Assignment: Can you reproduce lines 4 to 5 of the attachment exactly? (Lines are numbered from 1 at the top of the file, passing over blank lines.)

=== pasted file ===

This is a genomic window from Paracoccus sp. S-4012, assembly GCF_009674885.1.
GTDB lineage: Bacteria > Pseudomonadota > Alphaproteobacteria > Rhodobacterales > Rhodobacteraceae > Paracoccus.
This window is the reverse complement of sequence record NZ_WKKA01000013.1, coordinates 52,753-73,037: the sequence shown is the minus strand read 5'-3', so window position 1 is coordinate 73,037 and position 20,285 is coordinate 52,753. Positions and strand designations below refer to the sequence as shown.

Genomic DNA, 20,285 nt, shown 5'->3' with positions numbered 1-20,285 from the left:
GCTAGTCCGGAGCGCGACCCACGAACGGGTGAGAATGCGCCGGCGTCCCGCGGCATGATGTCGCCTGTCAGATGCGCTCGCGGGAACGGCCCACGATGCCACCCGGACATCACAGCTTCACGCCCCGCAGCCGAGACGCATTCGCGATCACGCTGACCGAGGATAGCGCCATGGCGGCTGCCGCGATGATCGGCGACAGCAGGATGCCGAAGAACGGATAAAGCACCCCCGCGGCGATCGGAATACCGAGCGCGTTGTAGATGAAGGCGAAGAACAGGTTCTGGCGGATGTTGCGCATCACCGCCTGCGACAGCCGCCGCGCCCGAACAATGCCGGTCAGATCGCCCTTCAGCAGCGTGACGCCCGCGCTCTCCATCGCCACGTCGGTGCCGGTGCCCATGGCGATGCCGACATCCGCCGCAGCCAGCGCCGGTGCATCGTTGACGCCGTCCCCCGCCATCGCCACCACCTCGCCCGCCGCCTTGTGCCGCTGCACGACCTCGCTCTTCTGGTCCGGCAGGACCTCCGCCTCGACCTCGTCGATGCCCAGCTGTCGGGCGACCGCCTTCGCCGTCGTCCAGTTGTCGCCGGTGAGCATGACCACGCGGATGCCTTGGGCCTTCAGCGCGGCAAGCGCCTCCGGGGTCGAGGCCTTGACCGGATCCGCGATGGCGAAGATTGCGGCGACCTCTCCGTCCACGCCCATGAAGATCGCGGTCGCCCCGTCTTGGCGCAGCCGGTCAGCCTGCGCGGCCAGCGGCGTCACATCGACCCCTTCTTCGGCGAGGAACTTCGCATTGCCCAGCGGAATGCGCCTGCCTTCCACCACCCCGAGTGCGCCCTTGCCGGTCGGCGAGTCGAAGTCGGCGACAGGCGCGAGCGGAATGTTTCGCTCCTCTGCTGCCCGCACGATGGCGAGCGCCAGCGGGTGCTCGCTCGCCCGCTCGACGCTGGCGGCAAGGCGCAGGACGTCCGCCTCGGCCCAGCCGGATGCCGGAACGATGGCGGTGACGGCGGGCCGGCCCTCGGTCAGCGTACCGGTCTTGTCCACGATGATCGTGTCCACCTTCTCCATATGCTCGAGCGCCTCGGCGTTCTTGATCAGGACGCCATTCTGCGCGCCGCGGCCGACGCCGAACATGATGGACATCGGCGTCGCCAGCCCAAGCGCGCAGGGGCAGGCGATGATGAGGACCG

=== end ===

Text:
Genomic DNA, 20,285 nt, shown 5'->3' with positions numbered 1-20,285 from the left:
GCTAGTCCGGAGCGCGACCCACGAACGGGTGAGAATGCGCCGGCGTCCCGCGGCATGATGTCGCCTGTCAGATGCGCTCGCGGGAACGGCCCACGATGCCACCCGGACATCACAGCTTCACGCCCCGCAGCCGAGACGCATTCGCGATCACGCTGACCGAGGATAGCGCCATGGCGGCTGCCGCGATGATCGGCGACAGCAGGATGCCGAAGAACGGATAAAGCACCCCCGCGGCGATCGGAATACCGAGCGCGTTGTAGATGAAGGCGAAGAACAGGTTCTGGCGGATGTTGCGCATCACCGCCTGCGACAGCCGCCGCGCCCGAACAATGCCGGTCAGATCGCCCTTCAGCAGCGTGACGCCCGCGCTCTCCATCGCCACGTCGGTGCCGGTGCCCATGGCGATGCCGACATCCGCCGCAGCCAGCGCCGGTGCATCGTTGACGCCGTCCCCCGCCATCGCCACCACCTCGCCCGCCGCCTTGTGCCGCTGCACGACCTCGCTCTTCTGGTCCGGCAGGACCTCCGCCTCGACCTCGTCGATGCCCAGCTGTCGGGCGACCGCCTTCGCCGTCGTCCAGTTGTCGCCGGTGAGCATGACCACGCGGATGCCTTGGGCCTTCAGCGCGGCAAGCGCCTCCGGGGTCGAGGCCTTGACCGGATCCGCGATGGCGAAGATTGCGGCGACCTCTCCGTCCACGCCCATGAAGATCGCGGTCGCCCCGTCTTGGCGCAGCCGGTCAGCCTGCGCGGCCAGCGGCGTCACATCGACCCCTTCTTCGGCGAGGAACTTCGCATTGCCCAGCGGAATGCGCCTGCCTTCCACCACCCCGAGTGCGCCCTTGCCGGTCGGCGAGTCGAAGTCGGCGACAGGCGCGAGCGGAATGTTTCGCTCCTCTGCTGCCCGCACGATGGCGAGCGCCAGCGGGTGCTCGCTCGCCCGCTCGACGCTGGCGGCAAGGCGCAGGACGTCCGCCTCGGCCCAGCCGGATGCCGGAACGATGGCGGTGACGGCGGGCCGGCCCTCGGTCAGCGTACCGGTCTTGTCCACGATGATCGTGTCCACCTTCTCCATATGCTCGAGCGCCTCGGCGTTCTTGATCAGGACGCCATTCTGCGCGCCGCGGCCGACGCCGAACATGATGGACATCGGCGTCGCCAGCCCAAGCGCGCAGGGGCAGGCGATGATGAGGACCG